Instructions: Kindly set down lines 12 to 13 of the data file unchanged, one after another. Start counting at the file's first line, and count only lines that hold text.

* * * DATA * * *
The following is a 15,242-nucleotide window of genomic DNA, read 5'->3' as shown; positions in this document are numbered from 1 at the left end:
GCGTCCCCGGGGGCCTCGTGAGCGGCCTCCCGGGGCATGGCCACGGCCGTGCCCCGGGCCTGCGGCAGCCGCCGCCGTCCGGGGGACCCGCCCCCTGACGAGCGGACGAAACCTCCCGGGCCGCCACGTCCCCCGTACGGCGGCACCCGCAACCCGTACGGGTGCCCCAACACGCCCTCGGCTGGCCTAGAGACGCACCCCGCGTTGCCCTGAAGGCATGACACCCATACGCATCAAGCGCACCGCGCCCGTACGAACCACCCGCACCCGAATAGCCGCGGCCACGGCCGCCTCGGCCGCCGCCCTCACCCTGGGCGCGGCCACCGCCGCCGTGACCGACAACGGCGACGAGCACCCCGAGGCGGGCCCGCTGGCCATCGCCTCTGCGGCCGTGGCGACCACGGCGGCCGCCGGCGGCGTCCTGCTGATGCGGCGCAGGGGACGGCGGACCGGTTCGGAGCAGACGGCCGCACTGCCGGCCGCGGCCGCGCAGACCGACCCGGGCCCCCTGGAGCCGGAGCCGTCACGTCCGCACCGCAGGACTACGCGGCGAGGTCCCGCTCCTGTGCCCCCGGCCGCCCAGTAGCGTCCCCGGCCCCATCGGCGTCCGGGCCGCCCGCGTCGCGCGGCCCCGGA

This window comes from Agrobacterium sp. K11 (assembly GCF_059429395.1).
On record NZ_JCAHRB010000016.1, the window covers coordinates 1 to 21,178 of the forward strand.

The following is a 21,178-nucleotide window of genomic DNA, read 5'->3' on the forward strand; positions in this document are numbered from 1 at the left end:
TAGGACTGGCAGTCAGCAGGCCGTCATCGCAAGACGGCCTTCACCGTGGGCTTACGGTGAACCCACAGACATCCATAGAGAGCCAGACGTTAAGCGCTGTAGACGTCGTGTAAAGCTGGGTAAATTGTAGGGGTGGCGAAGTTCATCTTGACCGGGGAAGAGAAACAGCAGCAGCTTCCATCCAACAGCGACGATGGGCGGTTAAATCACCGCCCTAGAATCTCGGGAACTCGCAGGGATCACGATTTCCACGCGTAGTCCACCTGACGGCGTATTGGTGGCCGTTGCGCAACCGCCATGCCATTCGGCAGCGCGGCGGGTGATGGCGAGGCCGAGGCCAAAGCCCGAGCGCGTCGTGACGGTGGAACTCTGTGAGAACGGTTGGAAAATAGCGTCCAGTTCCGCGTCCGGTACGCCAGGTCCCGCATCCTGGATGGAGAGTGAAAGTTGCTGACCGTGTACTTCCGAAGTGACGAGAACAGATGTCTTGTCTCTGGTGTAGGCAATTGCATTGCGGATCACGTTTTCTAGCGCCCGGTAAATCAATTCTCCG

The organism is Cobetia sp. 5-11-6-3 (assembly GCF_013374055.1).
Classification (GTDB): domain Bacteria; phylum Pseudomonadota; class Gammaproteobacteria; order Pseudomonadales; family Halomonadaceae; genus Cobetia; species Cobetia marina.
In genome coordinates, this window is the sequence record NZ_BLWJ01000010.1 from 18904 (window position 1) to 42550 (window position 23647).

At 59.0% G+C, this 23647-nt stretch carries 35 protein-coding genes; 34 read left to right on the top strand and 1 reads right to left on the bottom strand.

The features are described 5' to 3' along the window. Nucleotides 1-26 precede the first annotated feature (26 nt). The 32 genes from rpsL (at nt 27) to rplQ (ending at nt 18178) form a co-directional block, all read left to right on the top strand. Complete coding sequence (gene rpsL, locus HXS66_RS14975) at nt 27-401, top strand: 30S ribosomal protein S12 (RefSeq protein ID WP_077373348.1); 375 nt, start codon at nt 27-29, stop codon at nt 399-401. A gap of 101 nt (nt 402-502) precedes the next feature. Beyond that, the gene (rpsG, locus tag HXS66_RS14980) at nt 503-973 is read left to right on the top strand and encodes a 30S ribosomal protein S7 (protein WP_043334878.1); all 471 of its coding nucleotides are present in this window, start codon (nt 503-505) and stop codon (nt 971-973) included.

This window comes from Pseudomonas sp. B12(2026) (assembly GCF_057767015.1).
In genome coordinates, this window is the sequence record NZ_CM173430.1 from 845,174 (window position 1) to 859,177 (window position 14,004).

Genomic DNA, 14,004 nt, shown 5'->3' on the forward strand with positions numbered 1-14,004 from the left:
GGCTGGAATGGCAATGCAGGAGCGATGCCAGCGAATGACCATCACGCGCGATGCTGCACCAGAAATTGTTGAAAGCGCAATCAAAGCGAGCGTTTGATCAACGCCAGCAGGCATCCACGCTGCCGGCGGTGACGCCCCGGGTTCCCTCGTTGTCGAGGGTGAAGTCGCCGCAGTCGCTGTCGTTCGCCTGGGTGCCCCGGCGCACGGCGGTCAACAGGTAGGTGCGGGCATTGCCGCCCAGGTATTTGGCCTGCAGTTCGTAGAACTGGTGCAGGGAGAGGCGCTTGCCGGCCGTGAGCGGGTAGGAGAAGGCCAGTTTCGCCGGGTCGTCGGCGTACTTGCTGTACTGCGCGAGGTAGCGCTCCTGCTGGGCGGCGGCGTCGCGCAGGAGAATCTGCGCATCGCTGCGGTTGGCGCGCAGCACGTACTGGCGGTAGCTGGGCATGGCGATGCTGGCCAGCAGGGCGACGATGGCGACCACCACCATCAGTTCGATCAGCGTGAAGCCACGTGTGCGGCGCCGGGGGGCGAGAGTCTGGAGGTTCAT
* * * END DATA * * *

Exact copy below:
This window comes from Pseudomonas sp. B12(2026) (assembly GCF_057767015.1).
In genome coordinates, this window is the sequence record NZ_CM173430.1 from 845,174 (window position 1) to 859,177 (window position 14,004).